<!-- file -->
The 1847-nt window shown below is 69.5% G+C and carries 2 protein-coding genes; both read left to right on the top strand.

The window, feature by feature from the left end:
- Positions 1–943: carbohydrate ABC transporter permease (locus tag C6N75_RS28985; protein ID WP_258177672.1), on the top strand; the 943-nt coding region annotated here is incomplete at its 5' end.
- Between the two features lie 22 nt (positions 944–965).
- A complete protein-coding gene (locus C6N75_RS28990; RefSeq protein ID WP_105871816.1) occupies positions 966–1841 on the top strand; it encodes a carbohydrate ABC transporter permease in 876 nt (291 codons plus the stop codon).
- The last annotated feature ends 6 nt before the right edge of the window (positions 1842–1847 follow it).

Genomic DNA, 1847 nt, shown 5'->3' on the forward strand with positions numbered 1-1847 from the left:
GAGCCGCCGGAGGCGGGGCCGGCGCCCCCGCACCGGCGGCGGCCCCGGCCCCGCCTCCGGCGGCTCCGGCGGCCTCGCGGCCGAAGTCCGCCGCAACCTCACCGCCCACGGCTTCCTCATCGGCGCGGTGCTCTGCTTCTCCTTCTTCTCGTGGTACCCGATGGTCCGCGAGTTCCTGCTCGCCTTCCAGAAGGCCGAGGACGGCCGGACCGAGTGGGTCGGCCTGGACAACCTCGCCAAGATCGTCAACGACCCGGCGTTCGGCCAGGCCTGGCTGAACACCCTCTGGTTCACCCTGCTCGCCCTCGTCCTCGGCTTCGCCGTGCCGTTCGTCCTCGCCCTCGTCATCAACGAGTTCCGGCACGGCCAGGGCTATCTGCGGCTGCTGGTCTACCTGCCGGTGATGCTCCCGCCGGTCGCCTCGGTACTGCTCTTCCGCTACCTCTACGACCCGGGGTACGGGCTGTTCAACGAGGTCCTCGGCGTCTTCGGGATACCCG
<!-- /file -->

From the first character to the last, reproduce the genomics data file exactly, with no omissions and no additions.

The 1847-nt window shown below is 69.5% G+C and carries 2 protein-coding genes; both read left to right on the top strand.

The window, feature by feature from the left end:
- Positions 1–943: carbohydrate ABC transporter permease (locus tag C6N75_RS28985; protein ID WP_258177672.1), on the top strand; the 943-nt coding region annotated here is incomplete at its 5' end.
- Between the two features lie 22 nt (positions 944–965).
- A complete protein-coding gene (locus C6N75_RS28990; RefSeq protein ID WP_105871816.1) occupies positions 966–1841 on the top strand; it encodes a carbohydrate ABC transporter permease in 876 nt (291 codons plus the stop codon).
- The last annotated feature ends 6 nt before the right edge of the window (positions 1842–1847 follow it).

Genomic DNA, 1847 nt, shown 5'->3' on the forward strand with positions numbered 1-1847 from the left:
GAGCCGCCGGAGGCGGGGCCGGCGCCCCCGCACCGGCGGCGGCCCCGGCCCCGCCTCCGGCGGCTCCGGCGGCCTCGCGGCCGAAGTCCGCCGCAACCTCACCGCCCACGGCTTCCTCATCGGCGCGGTGCTCTGCTTCTCCTTCTTCTCGTGGTACCCGATGGTCCGCGAGTTCCTGCTCGCCTTCCAGAAGGCCGAGGACGGCCGGACCGAGTGGGTCGGCCTGGACAACCTCGCCAAGATCGTCAACGACCCGGCGTTCGGCCAGGCCTGGCTGAACACCCTCTGGTTCACCCTGCTCGCCCTCGTCCTCGGCTTCGCCGTGCCGTTCGTCCTCGCCCTCGTCATCAACGAGTTCCGGCACGGCCAGGGCTATCTGCGGCTGCTGGTCTACCTGCCGGTGATGCTCCCGCCGGTCGCCTCGGTACTGCTCTTCCGCTACCTCTACGACCCGGGGTACGGGCTGTTCAACGAGGTCCTCGGCGTCTTCGGGATACCCG